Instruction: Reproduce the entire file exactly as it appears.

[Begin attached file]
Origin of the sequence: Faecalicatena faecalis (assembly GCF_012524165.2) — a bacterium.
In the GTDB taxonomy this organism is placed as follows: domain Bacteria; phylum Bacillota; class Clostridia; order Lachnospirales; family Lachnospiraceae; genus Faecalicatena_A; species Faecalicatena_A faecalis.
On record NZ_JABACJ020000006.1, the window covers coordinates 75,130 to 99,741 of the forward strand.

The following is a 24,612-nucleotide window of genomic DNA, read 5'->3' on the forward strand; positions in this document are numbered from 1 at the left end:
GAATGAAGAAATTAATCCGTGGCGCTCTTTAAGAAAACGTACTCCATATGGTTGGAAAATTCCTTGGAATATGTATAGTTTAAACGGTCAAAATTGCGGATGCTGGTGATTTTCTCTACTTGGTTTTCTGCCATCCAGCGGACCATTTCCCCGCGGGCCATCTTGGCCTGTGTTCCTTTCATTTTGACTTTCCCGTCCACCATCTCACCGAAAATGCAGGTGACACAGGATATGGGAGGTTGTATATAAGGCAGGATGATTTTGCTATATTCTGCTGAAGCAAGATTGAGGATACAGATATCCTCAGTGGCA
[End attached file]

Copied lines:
Origin of the sequence: Faecalicatena faecalis (assembly GCF_012524165.2) — a bacterium.
In the GTDB taxonomy this organism is placed as follows: domain Bacteria; phylum Bacillota; class Clostridia; order Lachnospirales; family Lachnospiraceae; genus Faecalicatena_A; species Faecalicatena_A faecalis.
On record NZ_JABACJ020000006.1, the window covers coordinates 75,130 to 99,741 of the forward strand.

The following is a 24,612-nucleotide window of genomic DNA, read 5'->3' on the forward strand; positions in this document are numbered from 1 at the left end:
GAATGAAGAAATTAATCCGTGGCGCTCTTTAAGAAAACGTACTCCATATGGTTGGAAAATTCCTTGGAATATGTATAGTTTAAACGGTCAAAATTGCGGATGCTGGTGATTTTCTCTACTTGGTTTTCTGCCATCCAGCGGACCATTTCCCCGCGGGCCATCTTGGCCTGTGTTCCTTTCATTTTGACTTTCCCGTCCACCATCTCACCGAAAATGCAGGTGACACAGGATATGGGAGGTTGTATATAAGGCAGGATGATTTTGCTATATTCTGCTGAAGCAAGATTGAGGATACAGATATCCTCAGTGGCA